By Lawrence Lundy, consultant, ICT, Frost & Sullivan
With Android and iOS controlling over 90 percent of the smartphone operating system market, it is extremely difficult to make a dent in the space.
Take Windows Phone 8 – if a company of Microsoft’s size and resources is unable to disrupt this market with the backing of leading device manufacturers such as Nokia, what chance does everybody else have?
With Mozilla launching Firefox OS in early July – and Sailfish and Ubuntu to follow later in 2013 – we are about to find out.
By using web standards, anyone who can build a website can essentially build an app for Firefox OS. As well as attracting a lot of developers, this will also change the economics of app development, reducing the barriers to entry and potentially opening up a new wave of creativity and innovation in apps.
Mozilla has tremendous support from partners across the industry, with 18 network operators on board. On the OEM side, ZTE and Alcatel have already launched with Huawei, LG and Sony also committed.
Mozilla is aiming to provide an OEM-, carrier- and user-friendly low-cost alternative to Android. It will mainly target emerging markets that are currently dominated by feature phones or cheap Android devices.
Sailfish OS – developed by Jolla, a Finnish-based start-up – is a platform that has emerged from Nokia’s abandoned MeeGo project. Finnish mobile network operator DNA will be the first operator in the world to offer the handset with a Q4 2013 launch expected.
Like Firefox OS, Sailfish is Linux-based and open-source, making it completely open to modification by carriers and OEMs. On the app front, Sailfish will be compatible with Android, enabling customers to download applications directly from the Google Play store.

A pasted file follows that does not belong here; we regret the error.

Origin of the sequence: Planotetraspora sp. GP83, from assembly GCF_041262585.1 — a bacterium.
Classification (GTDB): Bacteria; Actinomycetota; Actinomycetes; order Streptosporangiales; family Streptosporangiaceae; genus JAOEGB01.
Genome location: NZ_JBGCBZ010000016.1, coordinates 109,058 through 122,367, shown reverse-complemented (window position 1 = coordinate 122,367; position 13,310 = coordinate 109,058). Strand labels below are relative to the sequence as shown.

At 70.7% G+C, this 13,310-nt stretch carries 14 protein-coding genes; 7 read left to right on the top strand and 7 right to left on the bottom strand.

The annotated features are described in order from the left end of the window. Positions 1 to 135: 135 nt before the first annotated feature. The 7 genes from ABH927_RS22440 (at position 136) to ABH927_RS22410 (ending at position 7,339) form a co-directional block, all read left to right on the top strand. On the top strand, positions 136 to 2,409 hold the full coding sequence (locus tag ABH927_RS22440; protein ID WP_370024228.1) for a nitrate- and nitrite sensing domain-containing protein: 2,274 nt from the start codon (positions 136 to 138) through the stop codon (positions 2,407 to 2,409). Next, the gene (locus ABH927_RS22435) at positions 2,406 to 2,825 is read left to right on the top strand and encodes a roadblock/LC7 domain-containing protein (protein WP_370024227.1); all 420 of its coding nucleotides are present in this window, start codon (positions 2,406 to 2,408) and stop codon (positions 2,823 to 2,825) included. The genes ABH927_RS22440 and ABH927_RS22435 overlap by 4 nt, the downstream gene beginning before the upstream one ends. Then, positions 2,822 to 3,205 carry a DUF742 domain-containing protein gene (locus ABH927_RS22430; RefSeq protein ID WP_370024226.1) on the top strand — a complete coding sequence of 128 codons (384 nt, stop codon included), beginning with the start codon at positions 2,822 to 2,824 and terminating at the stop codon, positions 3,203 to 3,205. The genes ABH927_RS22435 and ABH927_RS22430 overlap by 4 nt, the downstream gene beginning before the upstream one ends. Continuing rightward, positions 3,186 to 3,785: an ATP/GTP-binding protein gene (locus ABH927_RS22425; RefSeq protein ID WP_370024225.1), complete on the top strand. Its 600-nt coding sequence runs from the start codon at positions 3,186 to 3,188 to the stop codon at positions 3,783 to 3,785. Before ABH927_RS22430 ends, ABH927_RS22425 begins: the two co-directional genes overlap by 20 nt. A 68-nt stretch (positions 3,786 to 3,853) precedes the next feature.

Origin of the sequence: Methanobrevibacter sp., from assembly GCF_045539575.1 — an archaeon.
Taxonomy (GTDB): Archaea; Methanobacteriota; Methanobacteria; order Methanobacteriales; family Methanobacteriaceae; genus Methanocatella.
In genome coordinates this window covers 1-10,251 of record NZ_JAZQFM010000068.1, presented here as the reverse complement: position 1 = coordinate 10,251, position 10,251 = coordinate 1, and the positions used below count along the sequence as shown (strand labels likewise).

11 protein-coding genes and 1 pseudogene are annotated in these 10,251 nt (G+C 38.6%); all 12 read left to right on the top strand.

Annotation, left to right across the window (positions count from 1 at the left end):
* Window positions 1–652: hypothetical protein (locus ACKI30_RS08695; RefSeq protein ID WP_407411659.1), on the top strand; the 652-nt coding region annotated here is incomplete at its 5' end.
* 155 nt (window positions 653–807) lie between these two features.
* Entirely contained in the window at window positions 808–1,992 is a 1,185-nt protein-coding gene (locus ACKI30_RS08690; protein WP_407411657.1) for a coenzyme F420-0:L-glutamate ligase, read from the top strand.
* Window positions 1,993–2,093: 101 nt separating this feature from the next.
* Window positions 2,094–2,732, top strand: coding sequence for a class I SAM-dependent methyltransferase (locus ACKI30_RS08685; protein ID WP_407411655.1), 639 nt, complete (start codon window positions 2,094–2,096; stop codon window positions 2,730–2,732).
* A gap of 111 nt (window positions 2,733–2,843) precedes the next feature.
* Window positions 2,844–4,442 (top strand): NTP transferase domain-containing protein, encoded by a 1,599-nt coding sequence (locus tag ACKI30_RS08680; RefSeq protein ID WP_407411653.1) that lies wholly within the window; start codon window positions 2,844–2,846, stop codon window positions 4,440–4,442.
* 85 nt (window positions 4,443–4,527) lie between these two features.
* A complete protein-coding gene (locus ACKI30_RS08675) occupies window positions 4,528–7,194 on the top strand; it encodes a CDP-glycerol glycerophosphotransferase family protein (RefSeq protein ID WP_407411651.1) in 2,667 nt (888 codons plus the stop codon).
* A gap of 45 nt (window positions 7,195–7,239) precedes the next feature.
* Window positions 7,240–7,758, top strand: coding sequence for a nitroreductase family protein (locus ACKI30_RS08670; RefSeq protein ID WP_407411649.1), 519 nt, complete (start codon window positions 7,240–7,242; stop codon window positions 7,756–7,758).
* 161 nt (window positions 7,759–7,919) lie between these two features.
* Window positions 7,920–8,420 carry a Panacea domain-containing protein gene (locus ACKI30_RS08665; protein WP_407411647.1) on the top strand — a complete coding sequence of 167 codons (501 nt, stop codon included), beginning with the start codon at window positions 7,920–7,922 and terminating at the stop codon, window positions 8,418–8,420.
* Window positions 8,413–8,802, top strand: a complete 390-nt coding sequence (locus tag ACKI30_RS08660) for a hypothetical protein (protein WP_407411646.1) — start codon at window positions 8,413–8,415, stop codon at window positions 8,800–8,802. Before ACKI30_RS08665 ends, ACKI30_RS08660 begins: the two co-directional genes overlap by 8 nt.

What makes Jolla (and, by extension, Sailfish) different is its Chinese focus. It has a HQ in Hong Kong and a unique relationship with D.Phone, the largest mobile chain retailer in China.
D.Phone will not only sell Sailfish-powered phones, but as part of the Sailfish Alliance, it will be able to add standards and code to the OS. It may be difficult to challenge Google and Apple on a global basis, so starting with China is a smart strategy.
Ubuntu Touch OS is a variant of Ubuntu developed by Canonical for smartphones and tablets. Devices are expected to be ship in early 2014, with EE, Deutsche Telekom, Korea Telecom, Telecom Italia, among the operators that are already on board. To avoid any issues relating to a lack of apps, the system will be compatible with Android.
Ubuntu is targeting emerging markets, specifically India and China, where Ubuntu is already well known. They will also target the enterprise space, as Ubuntu is already used extensively in corporate IT departments for their cloud and PC environments. Ubuntu wants to be the first smartphone that when docked can turn into full PC; the aim is to make a “device agnostic” OS that can run on any connected device (smart-watch, smartphone, tablet, smart TV, etc).
Each of the challengers has a unique strategy that could help it to break into the smartphone market: Firefox focuses on a total web-based experience, Sailfish is targeting the Chinese market, and Ubuntu it hedging its bets on emerging markets and an ambition to become an OS for all connected devices.
These platforms are being heavily backed by network operators and OEMs, as open-source platforms represent their best chance to wrestle control back from Apple and Google. This is why there is so much support for these untested platforms, which are very much the “anything but Apple and Google” approach.
So, will these challengers disrupt the mobile operating system duopoly? Unlikely in mature markets, but it will be the emerging markets where we will see real gains by Mozilla, Sailfish and Ubuntu.
We may well see Mozilla develop into a strong third place player on the back of global carrier support, overtaking Blackberry and Windows Phone in the process. Sailfish may see success in China, but it is difficult to see the platform becoming globally relevant. Ubuntu is unlikely attract mass support, other than from security and cost-conscious enterprises.
That being said, this battle is just for one, albeit important and lucrative, product category – the war to dominate all connected device categories and the whole spectrum of the Internet of Things has just started.